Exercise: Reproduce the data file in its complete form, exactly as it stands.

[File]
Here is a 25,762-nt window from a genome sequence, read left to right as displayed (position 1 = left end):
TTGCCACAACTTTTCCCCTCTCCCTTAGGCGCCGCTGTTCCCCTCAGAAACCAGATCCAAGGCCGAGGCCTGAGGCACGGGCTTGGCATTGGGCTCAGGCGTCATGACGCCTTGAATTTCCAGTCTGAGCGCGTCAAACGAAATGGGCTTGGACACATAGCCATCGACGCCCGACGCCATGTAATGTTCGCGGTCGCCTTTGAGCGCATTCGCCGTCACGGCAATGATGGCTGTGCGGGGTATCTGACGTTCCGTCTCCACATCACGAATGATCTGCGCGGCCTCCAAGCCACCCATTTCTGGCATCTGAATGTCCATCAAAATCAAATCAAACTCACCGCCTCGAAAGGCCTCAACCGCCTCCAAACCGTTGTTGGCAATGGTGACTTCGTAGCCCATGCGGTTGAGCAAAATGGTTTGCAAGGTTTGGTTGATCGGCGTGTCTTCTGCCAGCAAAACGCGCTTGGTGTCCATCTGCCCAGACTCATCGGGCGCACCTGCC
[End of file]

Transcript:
Here is a 25,762-nt window from a genome sequence, read left to right as displayed (position 1 = left end):
TTGCCACAACTTTTCCCCTCTCCCTTAGGCGCCGCTGTTCCCCTCAGAAACCAGATCCAAGGCCGAGGCCTGAGGCACGGGCTTGGCATTGGGCTCAGGCGTCATGACGCCTTGAATTTCCAGTCTGAGCGCGTCAAACGAAATGGGCTTGGACACATAGCCATCGACGCCCGACGCCATGTAATGTTCGCGGTCGCCTTTGAGCGCATTCGCCGTCACGGCAATGATGGCTGTGCGGGGTATCTGACGTTCCGTCTCCACATCACGAATGATCTGCGCGGCCTCCAAGCCACCCATTTCTGGCATCTGAATGTCCATCAAAATCAAATCAAACTCACCGCCTCGAAAGGCCTCAACCGCCTCCAAACCGTTGTTGGCAATGGTGACTTCGTAGCCCATGCGGTTGAGCAAAATGGTTTGCAAGGTTTGGTTGATCGGCGTGTCTTCTGCCAGCAAAACGCGCTTGGTGTCCATCTGCCCAGACTCATCGGGCGCACCTGCC